I sat in front of a pilot on my way from Buffalo to Austin last Tuesday. As the plane descended into fogbound Newark, I flipped through the fashion magazine I’d bought for the flight, wondering if there was any reason to lug it on the next leg of the journey.
I decided to leave it in the seat pocket for the next passenger. The only thing I tore out, inexplicably, was a two-page Tiffany’s advertisement for Celebration Rings. “Good taste,” the pilot said, resting his forearms on the back of my seat. I said I had never been into fine jewelry, and wasn’t sure why this particular ad appealed to me. He told me his grandfather had been Mr. Tiffany’s secretary, and had such perfect penmanship, he’d handwritten his daughter’s wedding invitations.
I said I spent so much time on my computer, I could hardly write a grocery list legibly anymore.
I didn’t tell him that I had left another Tiffany’s ad taped next to my bed in Buffalo, this one showing a man standing on a doorstep in the snow, holding a little box behind him. The copy was something like “This is the one, this is the moment.”
I love jewelry like everyone else, just not the kind of jewelry you have to lock up. But lately I’ve found these images of gold and diamonds as mysteriously compelling as a pregnant woman finds a jar of pickles.
Just before Mr. Hotness came to visit me a year ago, he got really stressed out about how little money he had for the trip. It took half an hour of calming conversation before he admitted he was disappointed his savings was so small because he’d wanted to arrive with a ring.
At the time, I wasn’t feeling quite as confident as he was that our relationship merited engagement rings. And even in the months prior, when my love for him was at its strongest, I had found the idea of marriage and all its trappings showy and unrealistic. Not only did I feel mystified by the ceremony and cost, I couldn’t take the idea of lifelong commitment seriously in the middle of my parents’ dissolution.
When he told me he’d wanted to buy me a ring, my audible response was, “That’s sweet, but you don’t have to right now.” Inside, I was thinking, “Gee… that would have been kind of nice…”
It took me a long time to realize that while I was attracted to him for his complex intellect, sense of humor and, well, hotness, I loved him for his devotion, rationality, and stability. These qualities, that I do not have in abundance, were also the qualities that made him consider buying an engagement ring despite my scoffing. At every step, I struggled with the slower pace at which he makes decisions, the thin veins of traditionalism running through his bass-playing, Japanese horror-movie-watching personality, his hesitancy to throw everything in a suitcase and fly someplace new and strange. But the same way he may need my impulsive unpredictability and grandiose emotional gestures, I may need someone who looks before leaping.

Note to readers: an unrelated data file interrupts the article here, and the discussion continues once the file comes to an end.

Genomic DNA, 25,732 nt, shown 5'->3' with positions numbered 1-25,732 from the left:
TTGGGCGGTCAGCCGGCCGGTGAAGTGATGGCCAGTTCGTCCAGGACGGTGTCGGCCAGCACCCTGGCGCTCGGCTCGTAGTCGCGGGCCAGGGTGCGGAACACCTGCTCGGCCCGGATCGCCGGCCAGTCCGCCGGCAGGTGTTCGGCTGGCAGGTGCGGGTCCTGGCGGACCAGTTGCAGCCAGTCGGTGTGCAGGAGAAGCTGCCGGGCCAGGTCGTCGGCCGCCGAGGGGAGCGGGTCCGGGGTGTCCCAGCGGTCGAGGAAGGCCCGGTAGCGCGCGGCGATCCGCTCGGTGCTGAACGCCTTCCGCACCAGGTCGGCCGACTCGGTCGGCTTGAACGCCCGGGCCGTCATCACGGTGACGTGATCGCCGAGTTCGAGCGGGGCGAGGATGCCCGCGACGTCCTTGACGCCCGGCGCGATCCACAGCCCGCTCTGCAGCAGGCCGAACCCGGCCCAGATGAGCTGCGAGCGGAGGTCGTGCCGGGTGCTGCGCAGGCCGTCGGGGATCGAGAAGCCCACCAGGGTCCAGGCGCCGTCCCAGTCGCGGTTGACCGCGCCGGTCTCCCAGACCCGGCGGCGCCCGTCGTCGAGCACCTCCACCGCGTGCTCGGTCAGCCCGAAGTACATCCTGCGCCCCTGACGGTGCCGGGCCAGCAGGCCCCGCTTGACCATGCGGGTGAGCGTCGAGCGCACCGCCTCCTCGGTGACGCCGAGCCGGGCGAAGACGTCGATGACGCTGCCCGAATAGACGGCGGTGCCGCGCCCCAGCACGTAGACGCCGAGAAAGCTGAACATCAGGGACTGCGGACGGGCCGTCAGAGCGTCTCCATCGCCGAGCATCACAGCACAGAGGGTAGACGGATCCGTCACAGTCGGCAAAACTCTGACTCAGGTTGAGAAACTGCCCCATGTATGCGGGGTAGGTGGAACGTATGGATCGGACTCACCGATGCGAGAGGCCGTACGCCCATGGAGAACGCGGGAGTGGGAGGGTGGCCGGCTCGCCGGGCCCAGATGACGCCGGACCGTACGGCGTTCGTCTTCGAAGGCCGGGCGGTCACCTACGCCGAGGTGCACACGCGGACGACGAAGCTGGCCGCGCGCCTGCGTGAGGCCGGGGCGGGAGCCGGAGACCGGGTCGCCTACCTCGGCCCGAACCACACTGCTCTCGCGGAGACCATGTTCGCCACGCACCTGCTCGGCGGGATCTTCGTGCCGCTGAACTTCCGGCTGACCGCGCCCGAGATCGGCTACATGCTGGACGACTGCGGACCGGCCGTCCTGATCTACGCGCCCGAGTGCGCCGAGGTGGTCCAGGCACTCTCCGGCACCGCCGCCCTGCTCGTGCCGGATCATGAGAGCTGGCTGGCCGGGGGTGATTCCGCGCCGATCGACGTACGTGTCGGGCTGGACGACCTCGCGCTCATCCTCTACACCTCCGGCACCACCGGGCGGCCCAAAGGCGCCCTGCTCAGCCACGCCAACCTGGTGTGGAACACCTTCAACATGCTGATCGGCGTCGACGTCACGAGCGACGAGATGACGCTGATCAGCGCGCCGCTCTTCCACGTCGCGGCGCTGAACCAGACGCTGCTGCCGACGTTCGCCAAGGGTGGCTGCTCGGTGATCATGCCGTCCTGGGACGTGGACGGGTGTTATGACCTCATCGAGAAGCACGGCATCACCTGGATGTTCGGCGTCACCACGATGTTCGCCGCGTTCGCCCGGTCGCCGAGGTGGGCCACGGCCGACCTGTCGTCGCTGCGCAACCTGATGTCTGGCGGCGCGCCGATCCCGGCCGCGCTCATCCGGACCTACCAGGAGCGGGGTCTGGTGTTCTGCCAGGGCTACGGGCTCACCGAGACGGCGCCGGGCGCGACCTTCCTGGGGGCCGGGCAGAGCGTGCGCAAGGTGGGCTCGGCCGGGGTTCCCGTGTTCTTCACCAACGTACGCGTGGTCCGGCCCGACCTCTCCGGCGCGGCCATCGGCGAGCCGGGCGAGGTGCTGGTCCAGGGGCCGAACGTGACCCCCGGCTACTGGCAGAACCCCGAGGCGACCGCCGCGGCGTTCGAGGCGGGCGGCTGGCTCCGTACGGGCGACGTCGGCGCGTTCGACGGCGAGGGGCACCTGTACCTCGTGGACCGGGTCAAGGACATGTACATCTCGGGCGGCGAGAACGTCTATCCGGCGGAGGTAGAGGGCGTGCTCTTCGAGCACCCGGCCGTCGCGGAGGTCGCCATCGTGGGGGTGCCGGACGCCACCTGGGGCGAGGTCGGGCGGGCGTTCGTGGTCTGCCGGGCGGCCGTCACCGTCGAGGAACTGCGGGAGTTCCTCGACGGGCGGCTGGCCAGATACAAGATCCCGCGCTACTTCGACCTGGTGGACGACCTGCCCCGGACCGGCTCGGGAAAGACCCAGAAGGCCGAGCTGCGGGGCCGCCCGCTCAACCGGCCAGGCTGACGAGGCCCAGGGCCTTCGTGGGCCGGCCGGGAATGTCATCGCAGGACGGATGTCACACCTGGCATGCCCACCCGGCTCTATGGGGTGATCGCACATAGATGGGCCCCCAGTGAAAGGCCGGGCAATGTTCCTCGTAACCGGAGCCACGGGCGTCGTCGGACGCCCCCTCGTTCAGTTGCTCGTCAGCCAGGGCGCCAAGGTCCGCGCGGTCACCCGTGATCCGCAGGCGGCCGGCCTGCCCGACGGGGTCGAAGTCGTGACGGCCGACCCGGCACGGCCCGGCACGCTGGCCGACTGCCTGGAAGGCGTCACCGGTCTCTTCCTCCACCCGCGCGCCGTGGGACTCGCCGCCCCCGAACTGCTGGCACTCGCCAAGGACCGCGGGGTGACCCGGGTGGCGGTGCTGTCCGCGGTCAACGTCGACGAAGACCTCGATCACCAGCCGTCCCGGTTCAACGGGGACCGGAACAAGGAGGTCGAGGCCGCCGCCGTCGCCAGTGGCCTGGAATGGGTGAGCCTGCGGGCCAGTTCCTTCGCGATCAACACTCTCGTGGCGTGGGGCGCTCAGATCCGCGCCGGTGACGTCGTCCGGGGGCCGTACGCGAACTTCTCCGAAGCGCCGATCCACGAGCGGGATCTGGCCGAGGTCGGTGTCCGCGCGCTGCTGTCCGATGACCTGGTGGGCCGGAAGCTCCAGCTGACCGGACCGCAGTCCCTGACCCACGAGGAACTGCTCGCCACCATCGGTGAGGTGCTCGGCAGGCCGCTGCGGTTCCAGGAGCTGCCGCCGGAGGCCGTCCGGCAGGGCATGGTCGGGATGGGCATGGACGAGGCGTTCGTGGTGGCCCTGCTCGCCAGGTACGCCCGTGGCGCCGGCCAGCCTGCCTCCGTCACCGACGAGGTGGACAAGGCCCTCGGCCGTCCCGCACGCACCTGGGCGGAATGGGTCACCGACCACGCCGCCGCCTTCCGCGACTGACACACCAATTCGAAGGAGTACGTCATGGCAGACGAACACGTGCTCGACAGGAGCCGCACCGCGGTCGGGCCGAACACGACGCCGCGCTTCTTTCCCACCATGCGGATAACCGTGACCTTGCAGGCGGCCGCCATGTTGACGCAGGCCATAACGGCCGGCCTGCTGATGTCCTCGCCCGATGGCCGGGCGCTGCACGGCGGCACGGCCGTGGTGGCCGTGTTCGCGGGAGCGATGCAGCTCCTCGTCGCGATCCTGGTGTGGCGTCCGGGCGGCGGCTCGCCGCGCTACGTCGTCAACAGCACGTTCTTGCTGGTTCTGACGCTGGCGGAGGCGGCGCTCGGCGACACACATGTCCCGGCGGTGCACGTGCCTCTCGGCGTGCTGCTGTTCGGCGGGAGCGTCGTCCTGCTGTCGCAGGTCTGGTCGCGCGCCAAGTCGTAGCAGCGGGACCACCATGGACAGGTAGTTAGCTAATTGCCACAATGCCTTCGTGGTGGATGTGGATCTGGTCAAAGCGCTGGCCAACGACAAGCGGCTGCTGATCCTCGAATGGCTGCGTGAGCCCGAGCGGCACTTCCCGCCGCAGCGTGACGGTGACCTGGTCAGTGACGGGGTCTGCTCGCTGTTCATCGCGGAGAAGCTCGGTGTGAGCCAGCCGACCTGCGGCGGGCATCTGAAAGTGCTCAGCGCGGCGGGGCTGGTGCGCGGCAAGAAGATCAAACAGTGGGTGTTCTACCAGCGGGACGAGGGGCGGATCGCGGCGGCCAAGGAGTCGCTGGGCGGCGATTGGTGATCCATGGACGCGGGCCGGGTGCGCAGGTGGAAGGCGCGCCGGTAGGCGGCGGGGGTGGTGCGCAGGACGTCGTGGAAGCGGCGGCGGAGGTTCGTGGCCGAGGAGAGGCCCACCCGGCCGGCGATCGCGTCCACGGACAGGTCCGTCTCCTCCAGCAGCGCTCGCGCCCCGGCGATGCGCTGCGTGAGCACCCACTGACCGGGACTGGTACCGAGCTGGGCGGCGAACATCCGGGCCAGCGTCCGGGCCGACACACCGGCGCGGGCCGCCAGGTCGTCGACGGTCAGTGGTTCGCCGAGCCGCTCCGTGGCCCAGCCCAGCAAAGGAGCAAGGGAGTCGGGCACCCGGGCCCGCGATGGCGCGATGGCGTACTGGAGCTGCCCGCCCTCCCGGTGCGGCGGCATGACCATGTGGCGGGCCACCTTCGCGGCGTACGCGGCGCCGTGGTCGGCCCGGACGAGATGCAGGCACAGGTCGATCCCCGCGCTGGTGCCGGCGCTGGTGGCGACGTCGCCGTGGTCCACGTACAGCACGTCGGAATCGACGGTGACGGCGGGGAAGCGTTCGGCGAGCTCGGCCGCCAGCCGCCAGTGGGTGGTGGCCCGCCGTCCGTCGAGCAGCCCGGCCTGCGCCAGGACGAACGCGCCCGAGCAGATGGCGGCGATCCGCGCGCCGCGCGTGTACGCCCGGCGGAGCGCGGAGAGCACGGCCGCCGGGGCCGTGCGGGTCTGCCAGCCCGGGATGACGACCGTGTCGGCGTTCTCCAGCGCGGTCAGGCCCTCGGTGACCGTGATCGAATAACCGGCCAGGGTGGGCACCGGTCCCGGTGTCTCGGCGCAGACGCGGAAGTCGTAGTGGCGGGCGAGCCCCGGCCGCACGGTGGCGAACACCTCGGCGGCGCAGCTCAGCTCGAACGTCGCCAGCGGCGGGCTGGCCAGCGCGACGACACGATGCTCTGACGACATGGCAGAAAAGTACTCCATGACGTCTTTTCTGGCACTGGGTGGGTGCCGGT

I’ve enjoyed myself since landing in Austin on Tuesday night. I’ve walked its beloved Sixth Street, crowded with college kids and noisy with live blues. I’ve had wine and hummus at a great coffee shop, talked to welcoming strangers, ridden clean buses, meandered downtown, had a delicious Tex Mex dinner with one of my new roommates, and been on two dates.
After not dating at all for more than a year, I’d forgotten the thrill of interesting conversation with someone you might get to kiss as well. I’d also forgotten why I keep circling back to Mr. Hotness. It’s very hard to find someone capable of witty date-night banter, who can also learn from his mistakes, cope with challenging emotions, and not require a lot of ego-feeding.
Meanwhile, a Tiffany’s ad from a magazine sits on my desk here, displaying rings made of gold, silver, and tiny diamonds. Rings you have to save up to buy for someone. Rings you can’t take off when your fingers swell in later years. Rings you worry about losing. Like so many traditions that cynical young liberals like myself mock, the wedding ring is more than something to wear; it’s symbolic of a relationship that shares those qualities. A relationship you have to work for, that becomes part of you, that you can’t bear to lose.
A relationship you’re willing to take risks for.
Mr. Hotness can’t leave England, and I have moved to a town in Texas that, at least on first impression, looks like a great place to be single. A few years ago I would have cherished the tattoos, vintage clothing shops, and huge Mexican Margaritas. And I may wind up staying here for years, enjoying those things. But the magazine ad sits on my desk for a reason. I can’t take the next step alone, and I can’t take it without investing in someone.